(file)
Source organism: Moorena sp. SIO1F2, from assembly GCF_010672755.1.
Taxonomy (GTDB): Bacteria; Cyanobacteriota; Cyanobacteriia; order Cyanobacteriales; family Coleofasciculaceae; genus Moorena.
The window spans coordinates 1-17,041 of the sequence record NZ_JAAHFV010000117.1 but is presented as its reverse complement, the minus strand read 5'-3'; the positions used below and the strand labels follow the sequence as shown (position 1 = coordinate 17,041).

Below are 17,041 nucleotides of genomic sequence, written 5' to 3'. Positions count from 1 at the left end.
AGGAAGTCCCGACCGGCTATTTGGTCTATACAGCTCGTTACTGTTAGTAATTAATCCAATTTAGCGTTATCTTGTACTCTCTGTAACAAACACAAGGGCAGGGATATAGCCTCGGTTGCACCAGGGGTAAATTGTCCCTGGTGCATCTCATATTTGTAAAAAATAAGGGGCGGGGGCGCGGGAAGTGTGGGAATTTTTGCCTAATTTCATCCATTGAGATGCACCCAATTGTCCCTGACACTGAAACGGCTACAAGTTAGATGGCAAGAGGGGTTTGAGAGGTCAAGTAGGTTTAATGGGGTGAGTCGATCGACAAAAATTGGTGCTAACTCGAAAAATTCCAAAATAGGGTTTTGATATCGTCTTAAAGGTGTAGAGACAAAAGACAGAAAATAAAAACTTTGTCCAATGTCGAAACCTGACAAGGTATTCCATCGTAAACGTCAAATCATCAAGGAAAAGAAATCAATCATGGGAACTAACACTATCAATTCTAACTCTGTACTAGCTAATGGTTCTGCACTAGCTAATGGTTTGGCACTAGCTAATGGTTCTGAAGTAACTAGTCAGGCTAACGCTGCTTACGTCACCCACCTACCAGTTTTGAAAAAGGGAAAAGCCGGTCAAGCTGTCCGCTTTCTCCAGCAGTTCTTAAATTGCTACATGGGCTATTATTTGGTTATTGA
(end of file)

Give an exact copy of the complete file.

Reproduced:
Source organism: Moorena sp. SIO1F2, from assembly GCF_010672755.1.
Taxonomy (GTDB): Bacteria; Cyanobacteriota; Cyanobacteriia; order Cyanobacteriales; family Coleofasciculaceae; genus Moorena.
The window spans coordinates 1-17,041 of the sequence record NZ_JAAHFV010000117.1 but is presented as its reverse complement, the minus strand read 5'-3'; the positions used below and the strand labels follow the sequence as shown (position 1 = coordinate 17,041).

Below are 17,041 nucleotides of genomic sequence, written 5' to 3'. Positions count from 1 at the left end.
AGGAAGTCCCGACCGGCTATTTGGTCTATACAGCTCGTTACTGTTAGTAATTAATCCAATTTAGCGTTATCTTGTACTCTCTGTAACAAACACAAGGGCAGGGATATAGCCTCGGTTGCACCAGGGGTAAATTGTCCCTGGTGCATCTCATATTTGTAAAAAATAAGGGGCGGGGGCGCGGGAAGTGTGGGAATTTTTGCCTAATTTCATCCATTGAGATGCACCCAATTGTCCCTGACACTGAAACGGCTACAAGTTAGATGGCAAGAGGGGTTTGAGAGGTCAAGTAGGTTTAATGGGGTGAGTCGATCGACAAAAATTGGTGCTAACTCGAAAAATTCCAAAATAGGGTTTTGATATCGTCTTAAAGGTGTAGAGACAAAAGACAGAAAATAAAAACTTTGTCCAATGTCGAAACCTGACAAGGTATTCCATCGTAAACGTCAAATCATCAAGGAAAAGAAATCAATCATGGGAACTAACACTATCAATTCTAACTCTGTACTAGCTAATGGTTCTGCACTAGCTAATGGTTTGGCACTAGCTAATGGTTCTGAAGTAACTAGTCAGGCTAACGCTGCTTACGTCACCCACCTACCAGTTTTGAAAAAGGGAAAAGCCGGTCAAGCTGTCCGCTTTCTCCAGCAGTTCTTAAATTGCTACATGGGCTATTATTTGGTTATTGA